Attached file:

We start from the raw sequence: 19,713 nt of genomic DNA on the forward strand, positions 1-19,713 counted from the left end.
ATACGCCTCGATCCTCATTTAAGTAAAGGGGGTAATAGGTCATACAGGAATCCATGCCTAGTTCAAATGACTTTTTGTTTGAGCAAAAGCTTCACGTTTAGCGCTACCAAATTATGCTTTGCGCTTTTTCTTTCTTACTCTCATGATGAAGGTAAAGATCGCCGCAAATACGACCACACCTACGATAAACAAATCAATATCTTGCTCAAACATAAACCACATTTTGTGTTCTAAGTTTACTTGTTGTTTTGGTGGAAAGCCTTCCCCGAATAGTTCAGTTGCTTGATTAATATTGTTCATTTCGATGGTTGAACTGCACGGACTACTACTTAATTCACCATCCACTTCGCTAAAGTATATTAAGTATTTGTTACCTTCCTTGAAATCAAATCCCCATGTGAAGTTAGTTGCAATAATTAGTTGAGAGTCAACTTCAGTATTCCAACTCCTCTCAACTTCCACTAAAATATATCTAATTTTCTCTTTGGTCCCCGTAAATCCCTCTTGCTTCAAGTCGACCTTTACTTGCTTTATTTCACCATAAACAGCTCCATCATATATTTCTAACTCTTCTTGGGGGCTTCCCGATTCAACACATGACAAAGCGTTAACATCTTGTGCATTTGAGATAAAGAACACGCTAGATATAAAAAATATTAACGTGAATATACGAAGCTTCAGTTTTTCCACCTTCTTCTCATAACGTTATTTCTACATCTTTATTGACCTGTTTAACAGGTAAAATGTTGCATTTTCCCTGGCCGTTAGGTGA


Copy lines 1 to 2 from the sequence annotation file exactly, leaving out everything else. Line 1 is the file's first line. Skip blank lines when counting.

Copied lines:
We start from the raw sequence: 19,713 nt of genomic DNA on the forward strand, positions 1-19,713 counted from the left end.
ATACGCCTCGATCCTCATTTAAGTAAAGGGGGTAATAGGTCATACAGGAATCCATGCCTAGTTCAAATGACTTTTTGTTTGAGCAAAAGCTTCACGTTTAGCGCTACCAAATTATGCTTTGCGCTTTTTCTTTCTTACTCTCATGATGAAGGTAAAGATCGCCGCAAATACGACCACACCTACGATAAACAAATCAATATCTTGCTCAAACATAAACCACATTTTGTGTTCTAAGTTTACTTGTTGTTTTGGTGGAAAGCCTTCCCCGAATAGTTCAGTTGCTTGATTAATATTGTTCATTTCGATGGTTGAACTGCACGGACTACTACTTAATTCACCATCCACTTCGCTAAAGTATATTAAGTATTTGTTACCTTCCTTGAAATCAAATCCCCATGTGAAGTTAGTTGCAATAATTAGTTGAGAGTCAACTTCAGTATTCCAACTCCTCTCAACTTCCACTAAAATATATCTAATTTTCTCTTTGGTCCCCGTAAATCCCTCTTGCTTCAAGTCGACCTTTACTTGCTTTATTTCACCATAAACAGCTCCATCATATATTTCTAACTCTTCTTGGGGGCTTCCCGATTCAACACATGACAAAGCGTTAACATCTTGTGCATTTGAGATAAAGAACACGCTAGATATAAAAAATATTAACGTGAATATACGAAGCTTCAGTTTTTCCACCTTCTTCTCATAACGTTATTTCTACATCTTTATTGACCTGTTTAACAGGTAAAATGTTGCATTTTCCCTGGCCGTTAGGTGA